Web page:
The news reports show the magnitude of the problem: “This is going to be a huge test of global supply chains,” “Many plants are closed for days,” and “Restart dates remain uncertain.” But they’re not talking about a pipeline cyberattack, a ship stuck in the Suez Canal, or winter storms in Texas. These comments date back to the aftermath of the Japanese tsunami of 2011.
Ten years on, supply chain disruptions are again dominating the headlines and have become a top-three C-suite concern. Even a short disruption of 30 days or fewer can put 3 to 5 percent of EBITDA margin at stake, according to McKinsey. The combination of surges in demand, shortages, and transportation upsets have caught companies flat footed. Almost every automaker has curtailed production due to chip shortages. One machinery supplier’s recent comments encapsulate the problem: “Demand continues to be very strong. But supply chain delays hamper our availability and ability to sell more.” The impact is felt in rising input costs, delays for consumers, and ultimately, if unchecked, inflation.
The good news is that advances in technology over the past decade make it possible for manufacturers to strike a new balance between hyper-efficient, just-in-time supply chain models versus a retreat to vertical integration. Advanced automation, additive manufacturing, PLM software, and AI open up an entirely new supply chain logic for manufacturers. Advanced digital technologies enable manufacturers to gain speed, transparency, and flexibility to better manage their supply chains. The result: rapid decision making based on customer needs and real-time market conditions.
Advances in technology over the past decade make it possible for manufacturers to strike a new balance between hyper-efficient, just-in-time supply chain models versus a retreat to vertical integration. Advanced automation, additive manufacturing, PLM software, and AI open up an entirely new supply chain logic for manufacturers.
Speed, Transparency, Flexibility
A great example of speed is the pioneering work of BioNTech based in Mainz, Germany during the Covid-19 pandemic. BioNTech acquired a facility in the fall of 2020 in order to produce the vaccine which it had developed in partnership with Pfizer. The start-up process would normally take about one year. But by using Siemens automation and digitalization solutions, BioNTech was able to shorten that timeline to just five months.
BioNTech’s production processes could be automatically developed, optimized and managed, including the paperless record of production, to immediately fulfill all documentation requirements. Even before the production phase, the holistic Digital Twin from Siemens' Digital Enterprise portfolio enables pharmaceutical companies to accelerate R&D and reduce time to market bringing life-saving treatments and vaccines to patients faster.
Digitalization also means generating deep supply chain insights by capturing the vast amounts of data that a factory generates. A single factory can produce over 2,200 terabytes of data in just one month— the equivalent of 500,000 movies. For scale, that would be 130 times more movies than are currently in the entire Netflix library. In other words, a lot of data.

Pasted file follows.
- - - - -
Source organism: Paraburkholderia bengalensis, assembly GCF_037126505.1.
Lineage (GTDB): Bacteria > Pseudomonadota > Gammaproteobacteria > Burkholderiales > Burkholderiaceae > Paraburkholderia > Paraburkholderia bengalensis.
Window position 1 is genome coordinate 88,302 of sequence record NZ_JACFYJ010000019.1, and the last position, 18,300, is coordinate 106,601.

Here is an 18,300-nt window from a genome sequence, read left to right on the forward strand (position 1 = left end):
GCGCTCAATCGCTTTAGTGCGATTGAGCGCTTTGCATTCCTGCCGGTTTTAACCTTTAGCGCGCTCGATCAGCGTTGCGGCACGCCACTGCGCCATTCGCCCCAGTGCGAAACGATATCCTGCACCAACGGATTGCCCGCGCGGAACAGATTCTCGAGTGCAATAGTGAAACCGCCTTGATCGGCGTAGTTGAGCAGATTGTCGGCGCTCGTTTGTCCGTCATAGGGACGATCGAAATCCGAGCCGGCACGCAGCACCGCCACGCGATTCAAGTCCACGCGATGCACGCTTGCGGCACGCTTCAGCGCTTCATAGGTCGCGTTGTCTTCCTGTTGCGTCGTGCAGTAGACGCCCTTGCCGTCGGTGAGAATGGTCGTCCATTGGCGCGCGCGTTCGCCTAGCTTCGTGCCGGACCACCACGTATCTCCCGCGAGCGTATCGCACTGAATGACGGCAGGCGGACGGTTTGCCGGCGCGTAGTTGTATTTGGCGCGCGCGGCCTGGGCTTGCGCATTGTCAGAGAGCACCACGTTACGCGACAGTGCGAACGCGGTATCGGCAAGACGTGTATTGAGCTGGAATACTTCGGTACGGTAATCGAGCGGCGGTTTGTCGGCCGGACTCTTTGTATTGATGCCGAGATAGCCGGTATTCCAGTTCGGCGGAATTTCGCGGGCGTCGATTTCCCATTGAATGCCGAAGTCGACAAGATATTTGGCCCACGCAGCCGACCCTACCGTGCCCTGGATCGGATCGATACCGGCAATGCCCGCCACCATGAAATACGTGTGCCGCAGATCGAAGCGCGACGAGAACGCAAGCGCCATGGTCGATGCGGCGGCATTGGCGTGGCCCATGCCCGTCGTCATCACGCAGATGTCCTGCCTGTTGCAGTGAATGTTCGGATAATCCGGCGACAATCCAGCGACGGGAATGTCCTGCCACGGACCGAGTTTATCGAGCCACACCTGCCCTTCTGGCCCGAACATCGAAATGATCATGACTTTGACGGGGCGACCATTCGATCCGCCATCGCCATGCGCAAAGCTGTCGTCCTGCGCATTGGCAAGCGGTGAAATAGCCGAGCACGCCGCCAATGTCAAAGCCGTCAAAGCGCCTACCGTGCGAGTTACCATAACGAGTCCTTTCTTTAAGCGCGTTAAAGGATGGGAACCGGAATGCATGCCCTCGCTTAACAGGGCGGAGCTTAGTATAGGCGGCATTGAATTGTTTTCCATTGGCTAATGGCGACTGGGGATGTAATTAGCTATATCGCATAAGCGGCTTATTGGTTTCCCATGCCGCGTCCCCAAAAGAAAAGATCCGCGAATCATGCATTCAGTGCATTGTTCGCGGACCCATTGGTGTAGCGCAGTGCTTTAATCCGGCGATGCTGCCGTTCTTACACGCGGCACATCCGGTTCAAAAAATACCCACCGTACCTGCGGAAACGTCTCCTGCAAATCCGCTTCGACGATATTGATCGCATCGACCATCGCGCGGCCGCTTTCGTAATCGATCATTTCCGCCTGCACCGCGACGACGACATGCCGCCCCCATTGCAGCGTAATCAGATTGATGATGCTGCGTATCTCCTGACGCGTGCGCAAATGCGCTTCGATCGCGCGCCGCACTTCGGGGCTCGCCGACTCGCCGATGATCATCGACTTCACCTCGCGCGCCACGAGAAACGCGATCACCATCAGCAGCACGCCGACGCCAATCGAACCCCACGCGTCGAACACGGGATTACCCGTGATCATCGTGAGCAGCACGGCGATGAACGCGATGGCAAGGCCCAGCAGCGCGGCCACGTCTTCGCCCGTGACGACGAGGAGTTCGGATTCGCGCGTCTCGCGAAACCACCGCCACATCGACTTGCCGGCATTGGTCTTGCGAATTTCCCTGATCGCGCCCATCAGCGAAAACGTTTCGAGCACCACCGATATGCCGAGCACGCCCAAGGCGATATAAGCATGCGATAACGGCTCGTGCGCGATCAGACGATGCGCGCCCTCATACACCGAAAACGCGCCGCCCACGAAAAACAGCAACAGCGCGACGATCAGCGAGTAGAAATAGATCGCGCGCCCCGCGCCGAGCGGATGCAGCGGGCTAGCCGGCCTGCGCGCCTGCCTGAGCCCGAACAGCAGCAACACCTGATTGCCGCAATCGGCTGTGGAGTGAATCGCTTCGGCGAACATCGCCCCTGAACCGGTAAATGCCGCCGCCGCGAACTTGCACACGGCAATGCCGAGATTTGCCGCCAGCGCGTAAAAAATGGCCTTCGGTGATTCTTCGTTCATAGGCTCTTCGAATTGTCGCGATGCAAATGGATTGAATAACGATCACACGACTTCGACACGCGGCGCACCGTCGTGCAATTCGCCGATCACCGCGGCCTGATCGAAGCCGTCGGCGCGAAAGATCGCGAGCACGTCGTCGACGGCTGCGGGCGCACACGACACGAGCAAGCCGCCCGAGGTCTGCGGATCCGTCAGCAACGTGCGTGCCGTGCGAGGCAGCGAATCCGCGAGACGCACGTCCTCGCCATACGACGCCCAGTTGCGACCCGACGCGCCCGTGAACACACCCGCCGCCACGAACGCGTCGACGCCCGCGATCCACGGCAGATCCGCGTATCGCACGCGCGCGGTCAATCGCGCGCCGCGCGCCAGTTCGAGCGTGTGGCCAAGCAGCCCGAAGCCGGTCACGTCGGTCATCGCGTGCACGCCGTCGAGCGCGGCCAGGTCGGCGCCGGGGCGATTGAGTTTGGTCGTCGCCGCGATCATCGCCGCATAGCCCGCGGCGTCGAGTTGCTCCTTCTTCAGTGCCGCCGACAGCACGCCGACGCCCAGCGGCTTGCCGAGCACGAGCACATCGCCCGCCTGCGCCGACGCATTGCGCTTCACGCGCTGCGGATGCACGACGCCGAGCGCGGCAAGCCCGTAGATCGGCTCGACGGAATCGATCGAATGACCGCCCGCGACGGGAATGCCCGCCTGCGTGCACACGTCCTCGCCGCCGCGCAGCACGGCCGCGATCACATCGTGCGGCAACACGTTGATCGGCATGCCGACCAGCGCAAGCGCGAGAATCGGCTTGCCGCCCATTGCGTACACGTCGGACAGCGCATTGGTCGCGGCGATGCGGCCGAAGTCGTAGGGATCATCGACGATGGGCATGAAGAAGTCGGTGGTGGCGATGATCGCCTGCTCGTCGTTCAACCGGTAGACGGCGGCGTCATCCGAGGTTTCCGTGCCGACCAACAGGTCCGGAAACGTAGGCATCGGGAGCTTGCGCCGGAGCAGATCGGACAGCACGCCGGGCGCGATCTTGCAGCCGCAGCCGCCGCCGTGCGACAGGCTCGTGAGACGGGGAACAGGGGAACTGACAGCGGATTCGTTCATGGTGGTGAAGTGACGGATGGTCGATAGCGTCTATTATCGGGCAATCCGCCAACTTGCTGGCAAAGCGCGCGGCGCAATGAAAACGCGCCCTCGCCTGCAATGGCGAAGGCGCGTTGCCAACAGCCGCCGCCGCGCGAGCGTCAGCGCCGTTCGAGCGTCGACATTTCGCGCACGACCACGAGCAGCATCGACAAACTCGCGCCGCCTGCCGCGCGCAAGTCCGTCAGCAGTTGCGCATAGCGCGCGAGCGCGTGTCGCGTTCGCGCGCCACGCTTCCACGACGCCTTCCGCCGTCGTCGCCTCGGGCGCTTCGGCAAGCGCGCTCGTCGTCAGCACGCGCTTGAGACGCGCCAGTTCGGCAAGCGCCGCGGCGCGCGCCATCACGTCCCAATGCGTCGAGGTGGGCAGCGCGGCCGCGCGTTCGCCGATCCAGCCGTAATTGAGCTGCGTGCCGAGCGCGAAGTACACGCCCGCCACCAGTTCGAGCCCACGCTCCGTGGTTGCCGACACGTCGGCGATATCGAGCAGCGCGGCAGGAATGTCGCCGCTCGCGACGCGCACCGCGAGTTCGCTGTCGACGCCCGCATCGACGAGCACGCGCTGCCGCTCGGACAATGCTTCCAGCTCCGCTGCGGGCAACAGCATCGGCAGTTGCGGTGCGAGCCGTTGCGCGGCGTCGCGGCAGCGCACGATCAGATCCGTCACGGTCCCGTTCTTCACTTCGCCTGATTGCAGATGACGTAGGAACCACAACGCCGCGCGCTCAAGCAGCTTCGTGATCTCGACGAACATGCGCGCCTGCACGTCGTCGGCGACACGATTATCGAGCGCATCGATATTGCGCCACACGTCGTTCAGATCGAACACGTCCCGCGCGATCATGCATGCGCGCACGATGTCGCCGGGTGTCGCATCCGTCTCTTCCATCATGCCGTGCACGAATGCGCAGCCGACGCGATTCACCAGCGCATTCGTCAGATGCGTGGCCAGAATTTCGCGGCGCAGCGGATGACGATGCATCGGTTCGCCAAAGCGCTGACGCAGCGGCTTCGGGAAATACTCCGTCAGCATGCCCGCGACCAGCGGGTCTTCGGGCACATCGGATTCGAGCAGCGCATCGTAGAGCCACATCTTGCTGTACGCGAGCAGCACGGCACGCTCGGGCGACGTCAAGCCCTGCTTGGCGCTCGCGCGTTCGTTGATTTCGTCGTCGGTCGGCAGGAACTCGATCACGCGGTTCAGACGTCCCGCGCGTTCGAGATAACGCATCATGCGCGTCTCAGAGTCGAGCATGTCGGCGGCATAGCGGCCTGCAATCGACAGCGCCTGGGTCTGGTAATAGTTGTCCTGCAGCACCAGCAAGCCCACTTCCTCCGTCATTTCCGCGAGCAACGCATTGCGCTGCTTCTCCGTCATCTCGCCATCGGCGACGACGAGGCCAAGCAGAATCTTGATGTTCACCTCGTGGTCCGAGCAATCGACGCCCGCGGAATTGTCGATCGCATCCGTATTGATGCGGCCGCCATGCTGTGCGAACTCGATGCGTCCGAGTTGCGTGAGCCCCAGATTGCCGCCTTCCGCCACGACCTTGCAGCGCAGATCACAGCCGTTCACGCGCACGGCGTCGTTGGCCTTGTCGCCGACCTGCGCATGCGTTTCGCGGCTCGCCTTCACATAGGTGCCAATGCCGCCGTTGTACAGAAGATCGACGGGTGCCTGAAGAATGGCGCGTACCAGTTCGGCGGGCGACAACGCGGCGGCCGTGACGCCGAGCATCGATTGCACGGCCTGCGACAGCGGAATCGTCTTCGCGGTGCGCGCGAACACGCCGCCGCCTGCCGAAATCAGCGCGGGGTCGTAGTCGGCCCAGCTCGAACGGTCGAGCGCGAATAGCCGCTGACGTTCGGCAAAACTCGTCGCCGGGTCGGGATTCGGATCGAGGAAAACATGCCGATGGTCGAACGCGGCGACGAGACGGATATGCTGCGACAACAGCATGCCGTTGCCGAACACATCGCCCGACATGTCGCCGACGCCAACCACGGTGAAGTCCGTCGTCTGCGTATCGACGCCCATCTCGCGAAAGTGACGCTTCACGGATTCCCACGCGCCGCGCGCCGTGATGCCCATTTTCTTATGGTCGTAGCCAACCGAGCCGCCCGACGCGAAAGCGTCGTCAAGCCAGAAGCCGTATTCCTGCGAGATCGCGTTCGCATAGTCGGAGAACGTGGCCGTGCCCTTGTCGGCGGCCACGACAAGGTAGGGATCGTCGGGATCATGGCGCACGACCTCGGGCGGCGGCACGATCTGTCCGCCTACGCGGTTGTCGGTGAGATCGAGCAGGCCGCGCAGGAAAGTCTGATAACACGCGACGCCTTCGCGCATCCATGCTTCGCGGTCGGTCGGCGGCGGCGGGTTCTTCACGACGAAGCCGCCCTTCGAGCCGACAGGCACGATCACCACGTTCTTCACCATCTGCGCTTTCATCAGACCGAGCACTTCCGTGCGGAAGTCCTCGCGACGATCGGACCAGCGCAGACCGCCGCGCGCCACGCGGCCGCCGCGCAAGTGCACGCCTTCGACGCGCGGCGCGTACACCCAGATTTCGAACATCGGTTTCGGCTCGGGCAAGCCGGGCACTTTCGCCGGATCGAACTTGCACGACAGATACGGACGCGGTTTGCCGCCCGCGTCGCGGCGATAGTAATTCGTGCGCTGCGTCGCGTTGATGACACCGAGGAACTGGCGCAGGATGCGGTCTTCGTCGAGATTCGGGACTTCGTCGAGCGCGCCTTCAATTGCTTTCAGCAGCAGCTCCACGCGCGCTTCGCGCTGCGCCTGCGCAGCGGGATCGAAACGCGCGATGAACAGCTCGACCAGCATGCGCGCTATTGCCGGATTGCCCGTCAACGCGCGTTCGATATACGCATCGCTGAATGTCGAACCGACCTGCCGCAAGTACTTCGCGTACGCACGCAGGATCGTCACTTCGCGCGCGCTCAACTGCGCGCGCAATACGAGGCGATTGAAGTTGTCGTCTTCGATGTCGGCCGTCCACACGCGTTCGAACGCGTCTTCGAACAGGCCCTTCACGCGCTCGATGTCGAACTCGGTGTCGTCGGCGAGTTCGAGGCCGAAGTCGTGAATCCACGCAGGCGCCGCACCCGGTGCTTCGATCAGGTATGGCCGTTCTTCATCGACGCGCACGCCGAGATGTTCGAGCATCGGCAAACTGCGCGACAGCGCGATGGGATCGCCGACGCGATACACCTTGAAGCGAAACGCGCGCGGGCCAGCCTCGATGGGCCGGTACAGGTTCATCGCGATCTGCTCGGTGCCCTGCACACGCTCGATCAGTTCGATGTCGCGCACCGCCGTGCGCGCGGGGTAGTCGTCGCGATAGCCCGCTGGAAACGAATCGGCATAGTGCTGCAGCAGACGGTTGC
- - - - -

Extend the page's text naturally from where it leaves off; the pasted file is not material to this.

For supply chain management, capturing this data means having transparency into inventory, demand, supplier stocks, and alternate sources. Artificial Intelligence platforms are critical. Think about Amazon: Big data allows the online behemoth to know what shoppers want before they do, delivering personalized recommendations that account for some 35 percent of its annual sales. This same logic can be applied to the manufacturing sector. AI platforms help operations managers see bottlenecks before they happen and allow them to initiate contingency plans.
Another benefit of digitalization for supply chains is flexibility. Having a digital twin of your plant means being able to make rapid changes to production as needed—in some cases making an entirely new product. Spectrum Brands, based in Middleton, Wisconsin did precisely that in the spring of 2020 when stores were running out of cleaning and disinfecting products. Spectrum shifted production at a Blacksburg, Virginia plant from Cutter Insect Repellent to hand sanitizer. They managed the changeover in just few weeks thanks to digitally enabled, flexible manufacturing technology from Siemens.
Digital technology is the connective tissue enabling companies to work together. But a willingness to collaborate comes only when companies have the mindset to act as part of an ecosystem. Sharing insights, best practices, long-term plans, and sometimes even financial services with partners can help build strategic supply chain resilience.
Breaking down silos is imperative, both within companies and across companies. In some cases, collaboration can focus on both, such as the partnership created by Siemens and SAP to help manufacturers smash the divide that exists between the engineering and business sides of the house so that there is more transparency into product lifecycle and asset and supply chain management.
As the Association for Supply Chain Management’s benchmark study recently concluded, when faced with disruption, the most successful companies will be able not only to “bounce back” but to “bounce forward” by rapidly adapting to a new normal. And that resilience depends not just on embracing digitalization but on the ability and willingness to act as part of an ecosystem.
Published: May 26, 2021